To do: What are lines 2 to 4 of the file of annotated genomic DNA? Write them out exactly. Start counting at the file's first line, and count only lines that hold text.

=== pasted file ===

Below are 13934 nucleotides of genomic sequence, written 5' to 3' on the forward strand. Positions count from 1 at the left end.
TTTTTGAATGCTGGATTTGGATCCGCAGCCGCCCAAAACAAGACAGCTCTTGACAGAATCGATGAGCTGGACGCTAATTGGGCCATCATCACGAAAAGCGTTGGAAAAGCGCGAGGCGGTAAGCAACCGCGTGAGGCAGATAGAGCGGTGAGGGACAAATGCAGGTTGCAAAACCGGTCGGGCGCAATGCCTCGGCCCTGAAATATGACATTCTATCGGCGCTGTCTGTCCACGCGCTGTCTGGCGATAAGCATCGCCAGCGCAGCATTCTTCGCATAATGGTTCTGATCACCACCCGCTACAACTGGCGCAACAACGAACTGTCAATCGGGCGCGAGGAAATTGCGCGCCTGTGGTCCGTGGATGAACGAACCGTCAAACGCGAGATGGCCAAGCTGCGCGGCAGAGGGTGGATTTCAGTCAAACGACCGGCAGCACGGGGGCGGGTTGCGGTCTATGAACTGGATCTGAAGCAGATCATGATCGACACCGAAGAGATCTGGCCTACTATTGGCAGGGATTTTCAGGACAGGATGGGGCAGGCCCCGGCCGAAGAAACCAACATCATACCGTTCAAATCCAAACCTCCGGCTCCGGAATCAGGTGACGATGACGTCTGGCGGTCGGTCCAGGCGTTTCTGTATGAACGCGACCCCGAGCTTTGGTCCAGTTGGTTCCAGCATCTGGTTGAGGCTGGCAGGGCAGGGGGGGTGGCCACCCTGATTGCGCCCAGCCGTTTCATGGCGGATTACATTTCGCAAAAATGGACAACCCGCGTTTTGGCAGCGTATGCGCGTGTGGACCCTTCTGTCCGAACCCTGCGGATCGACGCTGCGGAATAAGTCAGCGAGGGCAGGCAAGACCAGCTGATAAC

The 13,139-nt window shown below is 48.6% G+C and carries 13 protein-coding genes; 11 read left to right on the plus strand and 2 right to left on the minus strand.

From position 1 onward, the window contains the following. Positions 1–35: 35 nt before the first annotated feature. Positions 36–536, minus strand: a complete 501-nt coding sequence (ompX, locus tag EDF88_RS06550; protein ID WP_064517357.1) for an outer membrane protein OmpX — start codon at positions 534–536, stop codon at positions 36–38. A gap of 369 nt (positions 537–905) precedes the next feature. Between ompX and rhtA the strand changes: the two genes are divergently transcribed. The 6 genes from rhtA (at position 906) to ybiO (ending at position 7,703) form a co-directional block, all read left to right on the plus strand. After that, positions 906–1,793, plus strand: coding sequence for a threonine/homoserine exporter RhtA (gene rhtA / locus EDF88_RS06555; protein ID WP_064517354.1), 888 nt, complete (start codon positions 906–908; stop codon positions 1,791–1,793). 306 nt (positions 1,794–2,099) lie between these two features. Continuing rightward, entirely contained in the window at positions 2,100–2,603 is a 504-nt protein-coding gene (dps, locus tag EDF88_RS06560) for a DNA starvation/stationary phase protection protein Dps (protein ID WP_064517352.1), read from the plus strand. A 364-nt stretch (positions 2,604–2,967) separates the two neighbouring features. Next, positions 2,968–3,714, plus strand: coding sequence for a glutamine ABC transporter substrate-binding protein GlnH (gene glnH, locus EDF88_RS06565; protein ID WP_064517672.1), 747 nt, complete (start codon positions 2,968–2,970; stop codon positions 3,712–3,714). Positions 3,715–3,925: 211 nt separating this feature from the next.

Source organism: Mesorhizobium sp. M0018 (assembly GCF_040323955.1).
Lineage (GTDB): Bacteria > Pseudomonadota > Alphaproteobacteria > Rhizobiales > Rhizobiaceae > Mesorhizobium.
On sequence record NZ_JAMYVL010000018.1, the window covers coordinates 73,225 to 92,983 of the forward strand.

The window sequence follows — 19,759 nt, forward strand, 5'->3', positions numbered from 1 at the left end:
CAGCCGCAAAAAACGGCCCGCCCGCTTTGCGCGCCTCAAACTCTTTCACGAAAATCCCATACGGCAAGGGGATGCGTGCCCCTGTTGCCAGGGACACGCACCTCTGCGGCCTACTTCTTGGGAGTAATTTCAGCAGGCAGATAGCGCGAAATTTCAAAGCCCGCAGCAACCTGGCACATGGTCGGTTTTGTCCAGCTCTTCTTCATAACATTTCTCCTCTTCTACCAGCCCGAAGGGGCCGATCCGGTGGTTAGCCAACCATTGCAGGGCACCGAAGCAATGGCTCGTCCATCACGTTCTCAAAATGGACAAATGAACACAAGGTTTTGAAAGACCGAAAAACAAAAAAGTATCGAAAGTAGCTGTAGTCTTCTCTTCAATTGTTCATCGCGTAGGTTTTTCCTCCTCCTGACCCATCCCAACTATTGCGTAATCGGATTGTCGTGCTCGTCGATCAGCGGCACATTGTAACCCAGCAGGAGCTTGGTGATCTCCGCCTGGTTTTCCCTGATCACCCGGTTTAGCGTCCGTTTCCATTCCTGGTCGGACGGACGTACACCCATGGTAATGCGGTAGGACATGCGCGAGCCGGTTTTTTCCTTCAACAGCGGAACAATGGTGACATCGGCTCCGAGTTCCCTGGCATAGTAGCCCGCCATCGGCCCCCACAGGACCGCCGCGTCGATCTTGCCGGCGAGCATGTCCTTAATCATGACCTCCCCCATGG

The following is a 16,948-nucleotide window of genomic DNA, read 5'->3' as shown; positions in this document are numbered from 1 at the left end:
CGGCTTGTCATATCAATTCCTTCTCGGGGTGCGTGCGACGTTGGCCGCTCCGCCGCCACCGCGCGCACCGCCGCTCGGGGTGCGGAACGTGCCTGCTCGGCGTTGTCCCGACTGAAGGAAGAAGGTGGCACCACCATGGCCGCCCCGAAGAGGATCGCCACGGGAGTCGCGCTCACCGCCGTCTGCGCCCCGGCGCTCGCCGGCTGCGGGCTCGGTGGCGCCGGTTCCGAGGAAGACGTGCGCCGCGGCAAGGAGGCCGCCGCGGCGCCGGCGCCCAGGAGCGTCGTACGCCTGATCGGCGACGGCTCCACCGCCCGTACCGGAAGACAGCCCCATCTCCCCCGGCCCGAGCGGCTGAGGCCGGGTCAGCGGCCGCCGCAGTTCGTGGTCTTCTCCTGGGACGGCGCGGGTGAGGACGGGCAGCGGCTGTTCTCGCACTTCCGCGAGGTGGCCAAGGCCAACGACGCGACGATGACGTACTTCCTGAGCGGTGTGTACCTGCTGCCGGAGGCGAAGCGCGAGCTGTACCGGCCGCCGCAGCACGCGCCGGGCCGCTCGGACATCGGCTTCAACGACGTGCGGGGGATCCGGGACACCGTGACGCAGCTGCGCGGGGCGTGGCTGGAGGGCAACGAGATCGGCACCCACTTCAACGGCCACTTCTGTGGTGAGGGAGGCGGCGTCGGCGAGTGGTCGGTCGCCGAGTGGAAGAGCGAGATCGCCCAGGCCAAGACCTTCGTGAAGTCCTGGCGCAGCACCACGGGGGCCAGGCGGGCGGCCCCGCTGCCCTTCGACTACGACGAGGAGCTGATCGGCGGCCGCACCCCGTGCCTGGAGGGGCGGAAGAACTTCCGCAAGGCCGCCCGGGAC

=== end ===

TTTTTGAATGCTGGATTTGGATCCGCAGCCGCCCAAAACAAGACAGCTCTTGACAGAATCGATGAGCTGGACGCTAATTGGGCCATCATCACGAAAAGCGTTGGAAAAGCGCGAGGCGGTAAGCAACCGCGTGAGGCAGATAGAGCGGTGAGGGACAAATGCAGGTTGCAAAACCGGTCGGGCGCAATGCCTCGGCCCTGAAATATGACATTCTATCGGCGCTGTCTGTCCACGCGCTGTCTGGCGATAAGCATCGCCAGCGCAGCATTCTTCGCATAATGGTTCTGATCACCACCCGCTACAACTGGCGCAACAACGAACTGTCAATCGGGCGCGAGGAAATTGCGCGCCTGTGGTCCGTGGATGAACGAACCGTCAAACGCGAGATGGCCAAGCTGCGCGGCAGAGGGTGGATTTCAGTCAAACGACCGGCAGCACGGGGGCGGGTTGCGGTCTATGAACTGGATCTGAAGCAGATCATGATCGACACCGAAGAGATCTGGCCTACTATTGGCAGGGATTTTCAGGACAGGATGGGGCAGGCCCCGGCCGAAGAAACCAACATCATACCGTTCAAATCCAAACCTCCGGCTCCGGAATCAGGTGACGATGACGTCTGGCGGTCGGTCCAGGCGTTTCTGTATGAACGCGACCCCGAGCTTTGGTCCAGTTGGTTCCAGCATCTGGTTGAGGCTGGCAGGGCAGGGGGGGTGGCCACCCTGATTGCGCCCAGCCGTTTCATGGCGGATTACATTTCGCAAAAATGGACAACCCGCGTTTTGGCAGCGTATGCGCGTGTGGACCCTTCTGTCCGAACCCTGCGGATCGACGCTGCGGAATAAGTCAGCGAGGGCAGGCAAGACCAGCTGATAAC

The 13,139-nt window shown below is 48.6% G+C and carries 13 protein-coding genes; 11 read left to right on the plus strand and 2 right to left on the minus strand.

From position 1 onward, the window contains the following. Positions 1–35: 35 nt before the first annotated feature. Positions 36–536, minus strand: a complete 501-nt coding sequence (ompX, locus tag EDF88_RS06550; protein ID WP_064517357.1) for an outer membrane protein OmpX — start codon at positions 534–536, stop codon at positions 36–38. A gap of 369 nt (positions 537–905) precedes the next feature. Between ompX and rhtA the strand changes: the two genes are divergently transcribed. The 6 genes from rhtA (at position 906) to ybiO (ending at position 7,703) form a co-directional block, all read left to right on the plus strand. After that, positions 906–1,793, plus strand: coding sequence for a threonine/homoserine exporter RhtA (gene rhtA / locus EDF88_RS06555; protein ID WP_064517354.1), 888 nt, complete (start codon positions 906–908; stop codon positions 1,791–1,793). 306 nt (positions 1,794–2,099) lie between these two features. Continuing rightward, entirely contained in the window at positions 2,100–2,603 is a 504-nt protein-coding gene (dps, locus tag EDF88_RS06560) for a DNA starvation/stationary phase protection protein Dps (protein ID WP_064517352.1), read from the plus strand. A 364-nt stretch (positions 2,604–2,967) separates the two neighbouring features. Next, positions 2,968–3,714, plus strand: coding sequence for a glutamine ABC transporter substrate-binding protein GlnH (gene glnH, locus EDF88_RS06565; protein ID WP_064517672.1), 747 nt, complete (start codon positions 2,968–2,970; stop codon positions 3,712–3,714). Positions 3,715–3,925: 211 nt separating this feature from the next.